Ministries and state departments instructed to gear up ahead of vaccine rollout
As India inches closer to kicking off a nationwide Covid-19 vaccination drive on January, more than a dozen ministries and two dozen state-level departments are being mobilised for a smooth roll-out, according to a report in The Indian Express.
To ensure continuous refrigeration for the inoculations, the central power ministry has been instructed to work in tandem with state power distribution companies to have uninterrupted power supply at vaccine storage centres and vaccination points. The Railways will use "vaccine branding" on railway tickets and carry out vaccination sessions at its hospitals, dispensaries, and other places it runs. The labour ministry has been instructed to conduct vaccination sessions across Employees' State Insurance's (ESI) network of hospitals and staff. ESI is a social security and health insurance scheme for Indian workers that works as an autonomous body under the labour ministry. The defence ministry is expected to assist the supply of vaccines into hard-to-reach and danger-prone areas.
At the same time, states have been asked to gear up as well. Many state units such as the public works departments (PWD), education and police, have been tasked with specific duties. Read more here
Hyderabad-based vaccine maker IIL, others, in talks with Moderna to produce its shots locally: Report
Hyderabad-based vaccine maker Indian Immunologicals Limited (IIL) is in early discussions with its US biotechnology firm Moderna Inc to manufacture its vaccine in India, according to a report in ThePrint.
IIL is in talks with Moderna through India's Centre for Cellular & Molecular Biology (CCMB), a premier research organisation of biology. IIL has reached out to Moderna for technical know-how on making Moderna's vaccine locally, an IIL official told ThePrint. However, IIL’s managing director K. Anand Kumar denied the talks.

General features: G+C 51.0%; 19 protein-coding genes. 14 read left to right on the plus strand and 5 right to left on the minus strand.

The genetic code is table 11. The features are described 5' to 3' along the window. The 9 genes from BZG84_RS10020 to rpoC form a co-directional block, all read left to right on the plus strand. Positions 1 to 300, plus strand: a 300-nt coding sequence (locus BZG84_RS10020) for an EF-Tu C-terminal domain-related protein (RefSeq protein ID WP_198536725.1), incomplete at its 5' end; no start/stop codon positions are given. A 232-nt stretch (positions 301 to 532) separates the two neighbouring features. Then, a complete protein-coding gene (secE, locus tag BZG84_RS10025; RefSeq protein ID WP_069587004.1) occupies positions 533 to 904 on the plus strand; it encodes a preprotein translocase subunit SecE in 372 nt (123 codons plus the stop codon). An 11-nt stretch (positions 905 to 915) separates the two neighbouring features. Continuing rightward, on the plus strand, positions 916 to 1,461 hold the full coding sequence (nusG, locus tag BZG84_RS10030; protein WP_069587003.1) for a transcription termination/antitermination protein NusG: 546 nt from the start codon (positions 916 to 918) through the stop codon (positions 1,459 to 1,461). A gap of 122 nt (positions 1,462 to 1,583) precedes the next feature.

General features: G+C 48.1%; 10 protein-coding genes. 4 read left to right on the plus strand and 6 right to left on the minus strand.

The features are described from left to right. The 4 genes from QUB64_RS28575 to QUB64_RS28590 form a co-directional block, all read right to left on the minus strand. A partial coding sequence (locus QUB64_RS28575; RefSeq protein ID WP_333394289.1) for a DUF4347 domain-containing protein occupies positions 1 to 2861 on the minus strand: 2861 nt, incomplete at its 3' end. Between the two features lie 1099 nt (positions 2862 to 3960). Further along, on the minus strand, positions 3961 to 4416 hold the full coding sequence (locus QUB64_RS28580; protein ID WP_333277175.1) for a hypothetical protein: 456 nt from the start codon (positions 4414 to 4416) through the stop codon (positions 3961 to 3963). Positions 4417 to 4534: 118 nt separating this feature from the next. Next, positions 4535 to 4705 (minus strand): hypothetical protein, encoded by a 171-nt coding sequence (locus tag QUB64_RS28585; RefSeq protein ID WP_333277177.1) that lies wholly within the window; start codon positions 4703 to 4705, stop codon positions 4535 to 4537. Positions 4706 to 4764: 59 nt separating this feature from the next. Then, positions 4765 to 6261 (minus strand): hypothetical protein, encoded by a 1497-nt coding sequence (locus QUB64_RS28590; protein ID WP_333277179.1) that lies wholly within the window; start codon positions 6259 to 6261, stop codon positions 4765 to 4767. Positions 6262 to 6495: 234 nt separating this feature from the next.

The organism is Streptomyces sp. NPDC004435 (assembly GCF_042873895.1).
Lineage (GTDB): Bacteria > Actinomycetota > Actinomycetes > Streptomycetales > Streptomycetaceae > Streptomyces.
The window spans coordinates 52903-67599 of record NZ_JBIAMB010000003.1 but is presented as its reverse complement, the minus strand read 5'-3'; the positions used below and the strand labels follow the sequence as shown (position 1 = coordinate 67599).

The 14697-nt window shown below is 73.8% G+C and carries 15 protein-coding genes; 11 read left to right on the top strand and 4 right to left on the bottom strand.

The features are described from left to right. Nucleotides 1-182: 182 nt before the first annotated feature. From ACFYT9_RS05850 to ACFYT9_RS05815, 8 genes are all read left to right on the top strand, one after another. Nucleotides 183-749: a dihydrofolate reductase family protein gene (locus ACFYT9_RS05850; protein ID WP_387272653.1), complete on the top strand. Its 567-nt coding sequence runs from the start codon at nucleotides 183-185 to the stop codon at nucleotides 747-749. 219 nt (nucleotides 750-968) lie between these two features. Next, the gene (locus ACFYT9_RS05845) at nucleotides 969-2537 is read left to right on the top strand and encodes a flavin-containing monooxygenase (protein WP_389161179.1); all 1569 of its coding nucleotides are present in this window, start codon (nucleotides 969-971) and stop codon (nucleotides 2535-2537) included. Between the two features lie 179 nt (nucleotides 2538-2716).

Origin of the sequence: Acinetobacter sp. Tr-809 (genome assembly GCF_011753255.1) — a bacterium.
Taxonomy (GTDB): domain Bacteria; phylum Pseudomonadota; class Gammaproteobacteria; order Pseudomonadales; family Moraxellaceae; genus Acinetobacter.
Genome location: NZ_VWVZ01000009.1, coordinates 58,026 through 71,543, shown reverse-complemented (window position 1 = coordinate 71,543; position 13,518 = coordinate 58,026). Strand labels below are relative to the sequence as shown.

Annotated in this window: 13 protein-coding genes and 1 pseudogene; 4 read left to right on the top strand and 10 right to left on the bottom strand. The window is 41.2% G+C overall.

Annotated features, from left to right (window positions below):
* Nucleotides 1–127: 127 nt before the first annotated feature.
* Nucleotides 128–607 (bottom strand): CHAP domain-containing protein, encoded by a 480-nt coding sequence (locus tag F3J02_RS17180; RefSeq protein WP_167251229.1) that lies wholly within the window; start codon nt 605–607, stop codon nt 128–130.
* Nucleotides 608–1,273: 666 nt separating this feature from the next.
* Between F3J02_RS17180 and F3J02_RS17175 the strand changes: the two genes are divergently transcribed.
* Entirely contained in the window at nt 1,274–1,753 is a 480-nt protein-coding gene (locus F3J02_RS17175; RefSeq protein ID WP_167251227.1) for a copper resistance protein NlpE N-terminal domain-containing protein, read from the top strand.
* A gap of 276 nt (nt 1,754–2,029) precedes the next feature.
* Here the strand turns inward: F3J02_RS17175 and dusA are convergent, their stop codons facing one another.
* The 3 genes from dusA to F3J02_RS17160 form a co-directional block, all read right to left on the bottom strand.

The vaccine from Moderna has shown efficacy of more than 90 per cent against coronavirus. The United States granted it emergency use authorisation in December, the UK on Friday. France's regulator has also approved the vaccine. CCMB is in talks with several other vaccine makers to produce Moderna's vaccine locally, a CCMB official told ThePrint.
Moderna's vaccine is based on mRNA, or messenger RNA, which gives instructions to cells to produce certain substances that enable the human body to function. Such a vaccine uses carefully designed mRNA strands to teach cells to create a modified version of a key coronavirus protein, prompting an immune response that can fend off the actual virus, the report said. Read more here
We were in the dark, say Bhopal Covaxin trial participants
Several persons in Bhopal have alleged that they were misled into believing they were getting Covid-19 vaccines while taking part in Bharat Biotech's ongoing trial for Covaxin, according to a report in The Hindu.
In a press conference, the persons said they were led to believe they were participating in a government-run vaccination drive and were also promised Rs 750 per person.
The trial is being carried out at the People’s Medical College, where last week a 42-year-old volunteer in the same trial reportedly passed away. However, the volunteer's post-mortem report said that “cardio-respiratory failure due to suspected poisoning” was the cause of death. Bharat Biotech has issued a statement that the death was unrelated to the trial. It is not known if the volunteer received Covaxin or a placebo. Read more here
Health staff first in line on January 16
With India days away from seeing the vaccination drive get underway, here is a report from The Indian Express that explains the order in which the priority groups will receive the shots.
About 30 million healthcare and frontline workers will be prioritised in the first phase. They will be followed by persons above the age of 50 years and those under 50 years with co-morbidities. This group numbers around 270 million people. The roll-out in these three priority groups will be guided by vaccine availability and won’t be “necessarily sequential.” States with high caseloads, such as Kerala and Maharashtra, are likely to get larger vaccine stocks, the report said.
Eligible persons need to be registered on Co-Win, India's digital platform for tracking the roll-out. The latest electoral rolls for Lok Sabha and Legislative Assembly elections will be used to identify persons above the age of 50, the report said. Read more here
OPINION: Inoculating entire population can cause harm
Vaccines provide no real benefit, and possibly some harm, to those who have already recovered from Covid-19. Therefore, it is unethical to vaccinate this group of people, says an opinion piece in ThePrint. The views expressed are by Sanjiv Agarwal, the founder of the Good Governance India Foundation, and Jay Bhattacharya, professor of medicine at Stanford University. Read more here